And Silicon Valley has struggled a bit in figuring out what to do with him over the past couple of years, given that he’s been pushed aside from the main action as the name “Erlich Bachman” has taken on a sheen of failure that makes other Silicon Valley types wary of him. Yet the fact remains that on a show where most of the characters’ comedic personas run toward “basically good but horribly hapless,” Erlich’s gleeful amorality functions as a welcome burst of raw comedic processing power.
Despite that, “Customer Service” shows why Erlich probably had to go
The biggest challenge Silicon Valley faces is that can’t ever let its characters become too successful, so the show changes too much, but they also can’t become so unsuccessful that they stop working together.
The engine of the show is a bunch of nerdy guys sitting in a room, having dick-measuring contests in lieu of doing anything. Silicon Valley is a show about how idiotic masculinity is idiotic masculinity in any context, and through that lens, it’s able to satirize everything from Silicon Valley culture to well-meaning liberal dudes who can’t stop being jerks in spite of themselves. (At one point in season four, Silicon Valley even has Erlich mansplain mansplaining to some women he knows.)
But with Erlich, especially, it’s hard to say why the rest of Silicon Valley’s core players keep him around. Richard, the show’s main character and the closest thing the show has to a genuine tech genius, has gotten better at selling himself. And even if he hadn’t, all of Erlich’s toxic relationships around the valley mean that Erlich hasn’t exactly put himself in a great position to better sell Richard’s company, Pied Piper.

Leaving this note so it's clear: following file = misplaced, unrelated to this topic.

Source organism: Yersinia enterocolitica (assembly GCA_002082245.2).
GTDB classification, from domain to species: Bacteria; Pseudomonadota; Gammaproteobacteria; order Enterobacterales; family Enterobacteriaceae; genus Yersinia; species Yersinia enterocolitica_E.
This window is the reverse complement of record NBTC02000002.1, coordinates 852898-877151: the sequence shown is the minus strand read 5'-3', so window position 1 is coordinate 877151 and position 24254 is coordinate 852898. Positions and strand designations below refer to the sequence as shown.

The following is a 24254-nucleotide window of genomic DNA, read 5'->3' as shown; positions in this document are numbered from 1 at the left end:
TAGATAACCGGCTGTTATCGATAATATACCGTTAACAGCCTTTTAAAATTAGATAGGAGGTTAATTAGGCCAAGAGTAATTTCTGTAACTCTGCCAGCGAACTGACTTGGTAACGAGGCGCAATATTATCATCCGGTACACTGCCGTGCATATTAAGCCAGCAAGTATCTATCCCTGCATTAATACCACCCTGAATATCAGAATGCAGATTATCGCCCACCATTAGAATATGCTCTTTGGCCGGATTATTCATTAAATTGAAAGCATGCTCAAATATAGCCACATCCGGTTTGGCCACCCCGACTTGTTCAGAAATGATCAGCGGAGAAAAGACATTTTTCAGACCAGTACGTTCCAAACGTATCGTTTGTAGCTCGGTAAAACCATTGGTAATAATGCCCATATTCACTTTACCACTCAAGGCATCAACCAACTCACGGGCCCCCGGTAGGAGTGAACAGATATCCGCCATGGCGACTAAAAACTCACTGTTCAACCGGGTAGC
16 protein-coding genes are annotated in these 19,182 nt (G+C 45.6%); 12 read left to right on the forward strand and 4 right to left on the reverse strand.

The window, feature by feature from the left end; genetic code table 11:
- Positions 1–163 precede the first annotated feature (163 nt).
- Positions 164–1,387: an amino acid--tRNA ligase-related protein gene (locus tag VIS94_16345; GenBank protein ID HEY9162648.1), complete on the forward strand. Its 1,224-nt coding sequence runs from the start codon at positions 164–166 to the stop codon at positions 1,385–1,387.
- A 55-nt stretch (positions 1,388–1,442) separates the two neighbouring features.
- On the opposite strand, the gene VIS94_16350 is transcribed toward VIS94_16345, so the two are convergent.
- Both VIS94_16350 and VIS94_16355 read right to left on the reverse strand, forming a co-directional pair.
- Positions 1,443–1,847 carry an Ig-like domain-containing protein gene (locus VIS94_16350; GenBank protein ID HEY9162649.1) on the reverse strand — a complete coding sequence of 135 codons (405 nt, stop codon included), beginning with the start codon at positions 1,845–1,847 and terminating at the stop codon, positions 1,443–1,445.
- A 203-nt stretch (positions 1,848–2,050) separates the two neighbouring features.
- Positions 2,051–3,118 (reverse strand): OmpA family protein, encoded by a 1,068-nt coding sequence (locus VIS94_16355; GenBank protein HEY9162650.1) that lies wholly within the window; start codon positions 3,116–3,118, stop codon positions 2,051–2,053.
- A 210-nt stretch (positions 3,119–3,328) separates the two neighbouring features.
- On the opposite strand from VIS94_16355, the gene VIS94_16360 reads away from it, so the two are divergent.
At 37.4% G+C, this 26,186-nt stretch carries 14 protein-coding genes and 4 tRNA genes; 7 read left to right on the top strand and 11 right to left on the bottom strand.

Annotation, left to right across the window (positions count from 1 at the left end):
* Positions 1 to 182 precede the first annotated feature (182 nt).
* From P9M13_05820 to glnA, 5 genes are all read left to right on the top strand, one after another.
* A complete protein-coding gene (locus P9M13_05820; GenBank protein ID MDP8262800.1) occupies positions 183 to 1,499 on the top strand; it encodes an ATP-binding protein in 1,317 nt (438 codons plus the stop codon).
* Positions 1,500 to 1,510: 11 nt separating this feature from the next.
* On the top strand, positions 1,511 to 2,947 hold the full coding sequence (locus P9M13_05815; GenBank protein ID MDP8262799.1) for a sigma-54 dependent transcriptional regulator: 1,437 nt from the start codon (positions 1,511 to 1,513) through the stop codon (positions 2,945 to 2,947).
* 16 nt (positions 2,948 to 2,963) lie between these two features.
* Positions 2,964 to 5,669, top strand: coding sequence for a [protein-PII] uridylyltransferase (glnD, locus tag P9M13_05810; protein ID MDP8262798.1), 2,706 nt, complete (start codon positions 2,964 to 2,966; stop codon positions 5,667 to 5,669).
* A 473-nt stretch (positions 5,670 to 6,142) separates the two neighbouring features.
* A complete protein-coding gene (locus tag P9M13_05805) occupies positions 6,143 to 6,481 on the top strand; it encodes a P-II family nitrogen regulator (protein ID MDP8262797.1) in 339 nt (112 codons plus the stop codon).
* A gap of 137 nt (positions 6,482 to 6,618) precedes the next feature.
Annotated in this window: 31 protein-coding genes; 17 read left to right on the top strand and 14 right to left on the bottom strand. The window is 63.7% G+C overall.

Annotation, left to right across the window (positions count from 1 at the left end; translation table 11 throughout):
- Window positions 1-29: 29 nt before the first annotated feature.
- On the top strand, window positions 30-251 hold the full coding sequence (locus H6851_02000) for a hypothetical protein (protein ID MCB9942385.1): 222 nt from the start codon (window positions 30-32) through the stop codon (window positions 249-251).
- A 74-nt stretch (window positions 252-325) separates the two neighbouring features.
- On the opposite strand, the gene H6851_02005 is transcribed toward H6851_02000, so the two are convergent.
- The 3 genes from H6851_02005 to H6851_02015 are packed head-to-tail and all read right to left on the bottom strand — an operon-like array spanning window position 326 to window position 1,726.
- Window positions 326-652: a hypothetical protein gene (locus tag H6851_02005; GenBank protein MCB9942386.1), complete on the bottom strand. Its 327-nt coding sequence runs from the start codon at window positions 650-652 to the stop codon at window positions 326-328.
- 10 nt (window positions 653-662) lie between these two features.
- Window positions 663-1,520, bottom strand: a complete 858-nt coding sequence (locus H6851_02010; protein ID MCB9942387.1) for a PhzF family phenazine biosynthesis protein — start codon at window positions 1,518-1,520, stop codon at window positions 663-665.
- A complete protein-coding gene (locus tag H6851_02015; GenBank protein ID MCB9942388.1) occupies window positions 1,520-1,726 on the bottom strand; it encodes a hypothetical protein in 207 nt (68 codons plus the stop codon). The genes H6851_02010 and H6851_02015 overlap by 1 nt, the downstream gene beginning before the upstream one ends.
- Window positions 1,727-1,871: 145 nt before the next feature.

What’s worse is that by now, Erlich knows what a burden he is. Before, when the character was basically oblivious to that fact, Silicon Valley could mine that obliviousness to comedic effect. But in “Customer Service,” he realizes that a key figure at a company Richard is hoping will invest in Pied Piper’s “new internet” venture is someone whose engagement imploded after Erlich slept with his fiancée.
And when Erlich tries to strike a deal with some other characters at a different company, they’re rightly unwilling to so much as look at him. Erlich has not proven himself worthy of being trusted, and on some level, he seems to know it. That self-awareness has kept the character from falling completely into awfulness, but the more the show leans on it, the more the viewer is inclined to wonder why he’s still hanging around.
Consequently, Erlich has been relegated to a bunch of B-plots, where he often indulges in some of his least amusing traits. He’s spent a lot of this season in a plot where he does little more than mock one of his tenants, an immigrant named Jian-Yang, via the kind of ironic racism that rarely works, much less in such large doses.
But even if the plots were stronger, Erlich is not the kind of character who thrives in a B-plot. He’s always straining to burst into the main story, Kool Aid Man-style.
I’m sure Silicon Valley will be just fine without Erlich, but I also wonder if it won’t miss the character’s clueless self-regard, his loud braggadocio. Silicon Valley is full of characters who slink away from the limelight, but Erlich doesn’t just step into the limelight. He steps into it, takes off his clothes, and does an imitation of a fire engine. That’s not to everybody’s taste, but it’s the type of comedic energy that Silicon Valley often sorely needs.
Silicon Valley airs Sundays at 10 pm Eastern on HBO. Previous episodes are available on HBO Go.